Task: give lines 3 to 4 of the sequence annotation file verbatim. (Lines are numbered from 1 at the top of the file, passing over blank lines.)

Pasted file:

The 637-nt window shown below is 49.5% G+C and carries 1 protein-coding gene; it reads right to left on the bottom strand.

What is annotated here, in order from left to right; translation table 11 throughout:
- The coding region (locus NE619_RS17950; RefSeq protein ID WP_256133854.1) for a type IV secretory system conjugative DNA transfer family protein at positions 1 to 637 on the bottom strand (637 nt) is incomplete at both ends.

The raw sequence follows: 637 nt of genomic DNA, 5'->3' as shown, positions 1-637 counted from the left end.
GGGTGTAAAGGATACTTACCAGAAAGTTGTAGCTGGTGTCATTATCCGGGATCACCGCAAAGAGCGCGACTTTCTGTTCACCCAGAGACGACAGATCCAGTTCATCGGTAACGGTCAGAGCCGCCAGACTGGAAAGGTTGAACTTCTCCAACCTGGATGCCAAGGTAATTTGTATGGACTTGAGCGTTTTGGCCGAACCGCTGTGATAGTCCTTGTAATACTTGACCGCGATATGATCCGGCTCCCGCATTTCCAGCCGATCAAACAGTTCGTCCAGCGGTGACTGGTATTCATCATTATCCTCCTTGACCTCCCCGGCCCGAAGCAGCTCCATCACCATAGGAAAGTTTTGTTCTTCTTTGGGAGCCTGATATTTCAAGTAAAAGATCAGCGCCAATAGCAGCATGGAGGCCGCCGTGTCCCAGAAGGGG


- The coding region (locus NE619_RS17950; RefSeq protein ID WP_256133854.1) for a type IV secretory system conjugative DNA transfer family protein at positions 1 to 637 on the bottom strand (637 nt) is incomplete at both ends.

The raw sequence follows: 637 nt of genomic DNA, 5'->3' as shown, positions 1-637 counted from the left end.